Advanced guide

In this guide more specific configurations will be shown. Example cases:

  • Utilize the features of the used board. Peripherals such as I2C, SPI and etc.
  • Add RTOS
  • Add various Kiso components and modules

For simplicity, let us use our code with an STM32L4 based board: CommonGateway

Kiso allows configuration through a couple of CMAKE arguments:

  • ENABLE_TESTING - Enables Unit testing build (default is OFF)
  • ENABLE_COVERAGE - Enables Coverage reporting from the Unit tests
  • ENABLE_ALL_FEATURES - Enables all platform features (only used for static code analysis and unit-tests; default is OFF)
  • KISO_BOARD_NAME - Configures which Device will be used with the platform
  • KISO_OS_LIB - Configures OS library for Kiso
  • KISO_EXAMPLE - Configures which application code to compile and link with the platform (Possible values for this variable are all the directory names under the /examples subdirectory.)

Utilize your board

In order to be able to use any Kiso component, you will need to add the basic components: Essentials and Utils. To do so, you need to make sure root CMakeLists.txt is including:

# Get kiso libraries
add_subdirectory(core/essentials)
add_subdirectory(core/utils)

Find the line which includes the application:

add_subdirectory(examples/${KISO_BOARD_NAME}/${KISO_EXAMPLE})

And make sure it points to your application directory.

Configure Project name and verify that the used board config is included:

# Define project name
project (Kiso C)

# Get board & configuration
add_subdirectory(boards)

# Get 3rd party libraries
add_subdirectory(thirdparty)

# Get kiso libraries
add_subdirectory(core/essentials)
add_subdirectory(core/utils)

The root CMakeLists.txt file points to the locations of:

  • Application example
  • Third-party libraries
  • Board configuration
  • Kiso specific modules (e.g Core, Utils, Essentials)

NOTE: Those locations contain separate CMakeLists.txt configurations.

Run application on your board

Build application:

# You can execute these steps from anywhere
cmake <kiso_root> -Bbuilddir -DKISO_BOARD_NAME=<selected_board>
cmake --build builddir
# OR equivalent:
mkdir builddir && cd builddir
cmake <kiso_root> -DKISO_BOARD_NAME=<selected_board>
cmake --build .

NOTE: Currently the tested CMake generators are “Ninja” and “Unix Makefiles”. For UNIX-like host systems, GNU Make is the default and the option can be omitted, while for Windows CMake defaults to “Visual Studio”, so make sure to specify a generator explicitly.

Flashing application:

Depending on the hardware platform, a SWG or JTAG Debugger is the preferred tool. In the current example ST-link or a SEGGER J-link can be used. Kiso’s build tools currently support automated flashing with JLink software. The final application is linked in the chosen example’s CMake file. Let’s take a look at an example for CommonGateway board:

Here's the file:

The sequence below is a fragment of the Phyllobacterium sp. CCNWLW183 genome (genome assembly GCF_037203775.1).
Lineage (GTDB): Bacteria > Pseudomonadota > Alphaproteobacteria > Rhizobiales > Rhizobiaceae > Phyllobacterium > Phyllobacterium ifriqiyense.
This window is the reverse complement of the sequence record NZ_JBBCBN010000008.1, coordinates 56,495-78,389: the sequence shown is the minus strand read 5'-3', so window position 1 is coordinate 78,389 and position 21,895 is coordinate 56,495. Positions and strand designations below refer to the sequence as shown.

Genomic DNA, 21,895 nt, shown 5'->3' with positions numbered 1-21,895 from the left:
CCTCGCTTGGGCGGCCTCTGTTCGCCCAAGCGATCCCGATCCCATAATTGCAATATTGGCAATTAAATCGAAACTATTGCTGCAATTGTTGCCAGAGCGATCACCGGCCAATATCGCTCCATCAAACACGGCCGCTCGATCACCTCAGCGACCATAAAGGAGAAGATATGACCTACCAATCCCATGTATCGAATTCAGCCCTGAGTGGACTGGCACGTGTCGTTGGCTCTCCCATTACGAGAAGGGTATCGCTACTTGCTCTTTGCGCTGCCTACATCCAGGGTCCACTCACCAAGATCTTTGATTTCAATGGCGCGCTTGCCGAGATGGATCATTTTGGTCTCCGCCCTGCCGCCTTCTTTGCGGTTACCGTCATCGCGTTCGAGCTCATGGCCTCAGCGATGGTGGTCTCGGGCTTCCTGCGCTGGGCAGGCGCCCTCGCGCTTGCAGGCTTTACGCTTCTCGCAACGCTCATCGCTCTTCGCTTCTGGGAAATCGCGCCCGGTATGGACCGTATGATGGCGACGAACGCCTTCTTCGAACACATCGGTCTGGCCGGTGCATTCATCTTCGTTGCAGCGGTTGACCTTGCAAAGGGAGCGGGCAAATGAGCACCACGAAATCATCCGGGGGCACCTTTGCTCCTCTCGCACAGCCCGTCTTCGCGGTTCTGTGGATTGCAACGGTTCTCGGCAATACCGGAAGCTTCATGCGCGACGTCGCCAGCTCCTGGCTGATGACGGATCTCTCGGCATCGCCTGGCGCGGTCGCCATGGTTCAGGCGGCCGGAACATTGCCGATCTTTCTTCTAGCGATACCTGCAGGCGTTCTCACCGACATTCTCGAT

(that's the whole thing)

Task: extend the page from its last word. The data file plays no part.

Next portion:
add_executable(application
  source/main.c
)
target_link_libraries(application bsp essentials utils ${KISO_OS_LIB} ${KISO_BOARD_LIBS})

add_custom_target(application.bin
  COMMAND ${CMAKE_OBJCOPY} -O binary -R .usrpg $<TARGET_FILE:application> ${CMAKE_CURRENT_BINARY_DIR}/application.bin
  COMMENT "Creating flashable binary ${CMAKE_CURRENT_BINARY_DIR}/application.bin"
)
add_dependencies(application.bin application)

CREATE_FLASH_TARGET_JLINK(application)

Here add_executable creates an ELF format file (application) with debug symbols. This file can be used in supported IDEs (e.g. VS Code with Cortex-Debug plugin, Eclipse, etc.) to flash and debug your application with a target device.

Additional target is created - application.bin that contains the stripped and minimized binary that can be directly flashed into the target’s memory. Important note here is that CommonGateway devices’ application code should be flashed at address 0x08000000 and the .bin format does not have padding, so the address has to be taken into account by the flasher. The proper address for different devices can be found in their respective link scripts.

Finally, if we are using a JLink debugger, we can call CREATE_FLASH_TARGET_JLINK(application). This creates additional target from the build system, called ‘flash’. We can execute it like this: cmake --build . --target flash.

CMake then takes care to find our installed JLink Commander executable (jlink.exe in Windows/WSL or JLinkExe in Linux), prepare a command script and execute it. The script will automatically find the connected device, flash and verify the binary at the proper address and reset the device.

Summary

In the root CMakeLists.txt, you always need to:

  • set project name
  • load the board specific information KISO_BOARD_NAME set to specific board directory
  • load the 3rd party needed libraries you just have to place them in /thirdparty directory
  • load the Kiso components via add_subdirectory('core/<kiso_component_name>')
  • load the example you want to use via add_subdirectory('examples/HelloWorld/<example_folder>') or add_subdirectory('examples/<folder_of_supported_board>/<example_folder>')